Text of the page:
Now that the first month of the year is over and treasury departments are back running at full throttle, Venkat ES shares some of the key trends in the region and what treasury teams should be doing to harness the opportunities.
What were the key corporate treasury trends in 2017?
Since the global financial crisis, there has been a clear trend of treasury becoming more strategic and taking a more prominent role within the organisation, be it global multinationals or Asian corporates. In 2017, however, what I started to see very clearly is the increasingly strategic role that treasury teams within Asian domiciled multinational companies are beginning to take.
This is no surprise. As these companies become more global and reach the upper echelons of the Fortune 100 they are exposed to more complexity and risk than ever before. Treasury is the department best placed to manage this and, as a result, is receiving increased attention from the Board and senior management.
The challenge for many treasury teams in fast-growing Asian multinationals is that they have been relying on outdated technology. This is changing quickly though and we are seeing many of these companies adopting pioneering technology, leapfrogging their competitors and becoming best-in-class. The advantage these companies have is that unlike their European and US peers they do not have to undo a spaghetti bowl of legacy technology to push ahead.
This theme ties into the broader focus on technology from all corporates across the region. Whilst there has been lots of talk about AI, blockchain, machine learning and robotics for quite some time, 2017 was the year when genuine treasury use cases started to emerge.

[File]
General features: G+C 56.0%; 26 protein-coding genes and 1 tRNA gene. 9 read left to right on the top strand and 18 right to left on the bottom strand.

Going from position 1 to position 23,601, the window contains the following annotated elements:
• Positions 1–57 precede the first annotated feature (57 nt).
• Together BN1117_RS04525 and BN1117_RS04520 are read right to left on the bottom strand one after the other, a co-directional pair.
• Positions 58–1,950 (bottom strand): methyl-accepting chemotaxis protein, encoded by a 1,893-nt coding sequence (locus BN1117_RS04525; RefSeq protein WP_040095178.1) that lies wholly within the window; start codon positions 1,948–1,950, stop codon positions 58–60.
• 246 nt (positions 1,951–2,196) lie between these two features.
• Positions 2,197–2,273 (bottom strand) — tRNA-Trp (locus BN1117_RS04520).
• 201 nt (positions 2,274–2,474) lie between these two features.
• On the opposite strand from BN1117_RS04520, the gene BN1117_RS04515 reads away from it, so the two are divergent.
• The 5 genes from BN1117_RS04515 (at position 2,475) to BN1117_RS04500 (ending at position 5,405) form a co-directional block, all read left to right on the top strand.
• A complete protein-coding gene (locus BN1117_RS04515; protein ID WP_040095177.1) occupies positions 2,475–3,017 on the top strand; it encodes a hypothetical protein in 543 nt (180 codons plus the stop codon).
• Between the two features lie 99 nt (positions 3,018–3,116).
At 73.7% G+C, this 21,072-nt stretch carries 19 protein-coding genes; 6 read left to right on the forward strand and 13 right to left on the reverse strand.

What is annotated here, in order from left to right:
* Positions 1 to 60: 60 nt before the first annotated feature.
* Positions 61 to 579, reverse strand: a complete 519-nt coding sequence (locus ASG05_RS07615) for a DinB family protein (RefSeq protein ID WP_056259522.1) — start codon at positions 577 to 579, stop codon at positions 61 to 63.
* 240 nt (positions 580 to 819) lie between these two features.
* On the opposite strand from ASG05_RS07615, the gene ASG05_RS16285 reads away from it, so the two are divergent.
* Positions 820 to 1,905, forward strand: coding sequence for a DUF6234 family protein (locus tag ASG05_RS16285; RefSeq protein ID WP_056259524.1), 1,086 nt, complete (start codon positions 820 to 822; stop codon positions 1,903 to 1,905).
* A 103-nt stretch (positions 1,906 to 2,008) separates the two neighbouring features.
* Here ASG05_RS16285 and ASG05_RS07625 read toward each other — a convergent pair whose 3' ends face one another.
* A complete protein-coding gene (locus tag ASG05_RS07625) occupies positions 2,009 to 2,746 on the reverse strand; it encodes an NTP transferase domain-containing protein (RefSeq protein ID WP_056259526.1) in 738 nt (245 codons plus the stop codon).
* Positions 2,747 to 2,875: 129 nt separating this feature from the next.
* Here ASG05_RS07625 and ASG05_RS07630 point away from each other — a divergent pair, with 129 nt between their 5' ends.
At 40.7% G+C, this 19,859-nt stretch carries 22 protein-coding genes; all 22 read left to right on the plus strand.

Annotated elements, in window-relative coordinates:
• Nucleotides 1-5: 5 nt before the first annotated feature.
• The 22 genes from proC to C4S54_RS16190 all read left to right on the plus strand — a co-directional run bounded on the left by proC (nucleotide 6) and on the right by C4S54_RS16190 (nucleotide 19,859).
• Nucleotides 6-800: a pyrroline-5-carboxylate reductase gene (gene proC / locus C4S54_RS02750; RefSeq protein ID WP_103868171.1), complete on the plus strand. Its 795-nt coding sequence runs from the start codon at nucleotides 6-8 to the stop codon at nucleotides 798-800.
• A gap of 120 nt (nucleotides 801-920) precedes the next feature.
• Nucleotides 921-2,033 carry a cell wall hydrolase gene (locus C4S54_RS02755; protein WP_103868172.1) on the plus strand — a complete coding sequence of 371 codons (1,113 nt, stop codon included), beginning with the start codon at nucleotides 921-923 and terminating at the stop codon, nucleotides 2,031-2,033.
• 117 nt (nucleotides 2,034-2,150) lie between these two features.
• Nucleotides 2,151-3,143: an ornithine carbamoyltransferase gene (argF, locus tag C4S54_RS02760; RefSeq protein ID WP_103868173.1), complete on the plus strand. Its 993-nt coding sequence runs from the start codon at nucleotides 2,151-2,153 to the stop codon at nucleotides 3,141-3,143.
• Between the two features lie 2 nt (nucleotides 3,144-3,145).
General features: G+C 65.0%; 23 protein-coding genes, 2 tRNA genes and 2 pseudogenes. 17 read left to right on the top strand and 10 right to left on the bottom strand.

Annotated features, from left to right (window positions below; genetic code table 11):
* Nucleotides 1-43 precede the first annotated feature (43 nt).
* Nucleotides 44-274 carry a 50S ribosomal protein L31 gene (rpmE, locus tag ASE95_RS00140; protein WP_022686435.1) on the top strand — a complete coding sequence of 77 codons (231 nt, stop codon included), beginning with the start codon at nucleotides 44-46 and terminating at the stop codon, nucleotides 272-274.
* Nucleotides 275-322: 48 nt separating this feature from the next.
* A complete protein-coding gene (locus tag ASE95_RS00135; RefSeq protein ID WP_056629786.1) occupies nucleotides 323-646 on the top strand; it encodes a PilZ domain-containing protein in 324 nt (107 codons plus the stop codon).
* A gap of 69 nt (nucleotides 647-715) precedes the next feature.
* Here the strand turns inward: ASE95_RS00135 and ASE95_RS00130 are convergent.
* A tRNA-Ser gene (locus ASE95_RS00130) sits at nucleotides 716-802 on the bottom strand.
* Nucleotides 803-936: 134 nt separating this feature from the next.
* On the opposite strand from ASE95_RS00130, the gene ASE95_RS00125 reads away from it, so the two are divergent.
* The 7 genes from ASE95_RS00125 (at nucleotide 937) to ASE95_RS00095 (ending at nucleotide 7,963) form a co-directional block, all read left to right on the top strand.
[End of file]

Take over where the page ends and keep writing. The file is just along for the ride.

Despite this, treasury departments are unable to devote all the time and resources they would like to harness new technologies. This is because a lot of their time is spent managing the dark side of technology: cyber-risk.
Away from technology, market instability once again troubled treasurers across the region last year – a hangover from the turbulent geopolitical events of 2016. Interestingly, this has brought with it a renewed focus on bank relationships. Treasurers are ensuring that they are with banks that are safe, committed to the region, can play the advisor role and move mountains in times of need.
What do you expect to be the big trends that emerge in 2018?
Treasurers of US companies in Asia will certainly be occupied with managing the impacts of US tax reform this year. For the past twelve months, there was lots of speculation about what this reform might look like. Now that we know, treasurers are having to quickly assess the implications and build plans around whether they will be holding the cash or repatriating it.
More broadly speaking, the focus on technology will continue. Many treasury teams want to stop talking about the potential of these technologies and begin using them. It is becoming a key performance indicator for them.
This poses an interesting challenge for banks, who will be delivering many of these solutions to clients. I truly believe that 2018 is the year we need to move beyond proof of concept when talking about new technologies and begin focusing on proof of value.
The final trend that I see is the continued emergence of real-time payment systems across the region. Treasurers are taking an increased interest in understanding how they can be used to benefit their businesses.
What will these mean for corporate treasury teams and what should they be doing to prepare?
It is a cliché, but there is no one-size-fits-all strategy. Each treasury teams need to run an internal audit to see where they are doing well, what areas can be improved, and what will deliver the most value to the business. From this, they can begin building a plan to revolutionise the department in the coming years.
One thing that I think all treasury teams should be doing more of is engaging their banking partners on this journey. We have our ear to the ground and are witnessing the emerging trends first hand. We want to pass on this knowledge to our clients and become their strategic advisors.
By working together, we can also begin to co-create solutions, experimenting with new technology and testing previously untried ideas and concepts. We have had some great success doing this with our clients over the years and we encourage more to come and have a chat with us, to talk through what is possible.